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The work and culture of prison officers


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Johnson, LEK 2007 , 'The work and culture of prison officers', Coursework Master thesis, University of Tasmania.

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This thesis seeks to provide an understanding of the contemporary role of the custodial officer, and contains information from the 'front line' supported ethnographically and through literature. By examining their perspectives of the prison, the relationships within it, and their place in the justice system, we will see that they are a group of workers of whom the community and their own administration, expects a great deal. Having completed academic studies and worked as a practitioner, I would argue that there is a division between the two. What is researched and written is not necessarily what is. It has been challenging to find literature that truly reflects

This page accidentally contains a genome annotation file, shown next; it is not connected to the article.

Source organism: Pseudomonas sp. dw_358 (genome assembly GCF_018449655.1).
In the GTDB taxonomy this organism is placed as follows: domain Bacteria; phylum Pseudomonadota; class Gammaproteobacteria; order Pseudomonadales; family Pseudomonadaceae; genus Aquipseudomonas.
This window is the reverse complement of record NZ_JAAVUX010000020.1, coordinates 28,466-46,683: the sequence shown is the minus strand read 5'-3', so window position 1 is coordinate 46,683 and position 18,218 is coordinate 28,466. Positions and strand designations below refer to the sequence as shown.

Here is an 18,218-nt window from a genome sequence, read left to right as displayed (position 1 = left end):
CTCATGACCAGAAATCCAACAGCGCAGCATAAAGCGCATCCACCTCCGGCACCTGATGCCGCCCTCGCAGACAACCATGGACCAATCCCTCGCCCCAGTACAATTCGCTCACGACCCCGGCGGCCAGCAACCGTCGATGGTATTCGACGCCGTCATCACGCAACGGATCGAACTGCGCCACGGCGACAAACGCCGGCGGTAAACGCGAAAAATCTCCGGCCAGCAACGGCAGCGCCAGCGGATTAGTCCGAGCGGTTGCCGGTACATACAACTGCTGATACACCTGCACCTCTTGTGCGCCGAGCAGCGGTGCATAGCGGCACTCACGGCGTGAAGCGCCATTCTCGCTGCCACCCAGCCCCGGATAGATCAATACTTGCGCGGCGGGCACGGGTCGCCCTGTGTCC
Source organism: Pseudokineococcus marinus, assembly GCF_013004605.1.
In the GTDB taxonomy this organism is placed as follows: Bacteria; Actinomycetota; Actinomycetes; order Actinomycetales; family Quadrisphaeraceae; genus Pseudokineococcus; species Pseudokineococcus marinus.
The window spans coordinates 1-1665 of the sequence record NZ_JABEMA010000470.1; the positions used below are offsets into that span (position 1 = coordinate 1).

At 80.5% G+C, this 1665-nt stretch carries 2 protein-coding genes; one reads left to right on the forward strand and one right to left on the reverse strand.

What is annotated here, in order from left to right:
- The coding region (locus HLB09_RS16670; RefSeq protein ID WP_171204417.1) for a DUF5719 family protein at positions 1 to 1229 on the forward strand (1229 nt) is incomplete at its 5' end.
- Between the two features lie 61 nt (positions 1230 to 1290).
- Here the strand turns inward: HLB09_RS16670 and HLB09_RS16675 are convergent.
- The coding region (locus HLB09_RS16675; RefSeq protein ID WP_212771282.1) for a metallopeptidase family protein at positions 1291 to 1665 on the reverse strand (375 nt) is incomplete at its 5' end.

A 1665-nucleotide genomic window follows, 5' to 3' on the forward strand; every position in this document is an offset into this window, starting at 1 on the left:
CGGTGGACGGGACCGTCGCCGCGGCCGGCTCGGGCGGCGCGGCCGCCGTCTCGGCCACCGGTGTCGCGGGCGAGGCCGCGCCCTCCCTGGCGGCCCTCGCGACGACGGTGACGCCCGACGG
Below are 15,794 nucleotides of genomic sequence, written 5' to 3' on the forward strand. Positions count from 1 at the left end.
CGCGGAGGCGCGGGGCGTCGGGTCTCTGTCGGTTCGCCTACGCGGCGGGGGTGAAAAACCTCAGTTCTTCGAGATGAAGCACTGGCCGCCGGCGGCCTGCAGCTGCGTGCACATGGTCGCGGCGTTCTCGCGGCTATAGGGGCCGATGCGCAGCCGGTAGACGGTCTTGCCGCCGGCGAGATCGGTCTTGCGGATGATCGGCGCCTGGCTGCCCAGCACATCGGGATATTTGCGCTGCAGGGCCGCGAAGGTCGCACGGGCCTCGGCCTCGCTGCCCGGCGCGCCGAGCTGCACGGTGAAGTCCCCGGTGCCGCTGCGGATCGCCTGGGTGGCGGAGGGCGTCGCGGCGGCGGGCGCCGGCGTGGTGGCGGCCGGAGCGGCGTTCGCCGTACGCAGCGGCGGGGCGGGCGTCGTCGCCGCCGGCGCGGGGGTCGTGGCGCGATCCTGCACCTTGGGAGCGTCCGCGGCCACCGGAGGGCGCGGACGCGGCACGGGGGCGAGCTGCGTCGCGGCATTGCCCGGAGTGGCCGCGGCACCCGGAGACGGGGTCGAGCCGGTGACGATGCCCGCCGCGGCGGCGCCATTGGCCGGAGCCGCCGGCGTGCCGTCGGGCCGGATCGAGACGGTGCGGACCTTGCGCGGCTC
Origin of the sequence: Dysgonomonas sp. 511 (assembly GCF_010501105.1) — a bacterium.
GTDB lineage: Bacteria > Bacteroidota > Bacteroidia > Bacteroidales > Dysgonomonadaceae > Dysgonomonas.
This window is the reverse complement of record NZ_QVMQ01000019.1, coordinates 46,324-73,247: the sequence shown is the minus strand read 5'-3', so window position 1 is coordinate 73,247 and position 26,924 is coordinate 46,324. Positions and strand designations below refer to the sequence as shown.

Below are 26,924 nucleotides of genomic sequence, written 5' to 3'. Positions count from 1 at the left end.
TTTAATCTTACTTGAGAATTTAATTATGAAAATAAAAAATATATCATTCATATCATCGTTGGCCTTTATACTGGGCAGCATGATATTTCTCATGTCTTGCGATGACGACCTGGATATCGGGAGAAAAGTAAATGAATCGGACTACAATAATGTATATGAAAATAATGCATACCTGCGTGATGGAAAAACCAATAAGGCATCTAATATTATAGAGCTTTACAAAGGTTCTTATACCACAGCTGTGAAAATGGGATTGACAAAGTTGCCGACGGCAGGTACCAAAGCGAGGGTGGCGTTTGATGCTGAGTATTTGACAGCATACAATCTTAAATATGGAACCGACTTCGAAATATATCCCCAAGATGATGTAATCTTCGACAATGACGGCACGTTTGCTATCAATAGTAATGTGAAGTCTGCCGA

Included is the significance of practical and therapeutic aspects of recruitment and training, and the formation the 'human service' model of operation in recent times. Also of importance are the ethical and moral dilemmas that have the potential to destroy careers and even result in criminal convictions.
The working environment and its relationship to the successful performance of custodial staff is also significant, and will be discussed through the relationships they have with inmates, administrators and other workers.

Item Type: Thesis - Coursework Master
Authors/Creators:Johnson, LEK
Keywords: Prison wardens, Prison administration, Correctional personnel, Prisons
Copyright Holders: The Author
Copyright Information:

Copyright 2007 the Author - The University is continuing to endeavour to trace the copyright owner(s) and in the meantime this item has been reproduced here in good faith. We would be pleased to hear from the copyright owner(s).

Additional Information:

Available for use in the Library and copying in accordance with the Copyright Act 1968, as amended. Thesis (MCrimCorr)--University of Tasmania, 2009. Includes bibliographical references. Introduction -- Expectations and recruitment -- Education and training -- Change vs culture -- Ethical dilemmas -- Hazardous work -- Collaboration -- Recommendations and conclusion

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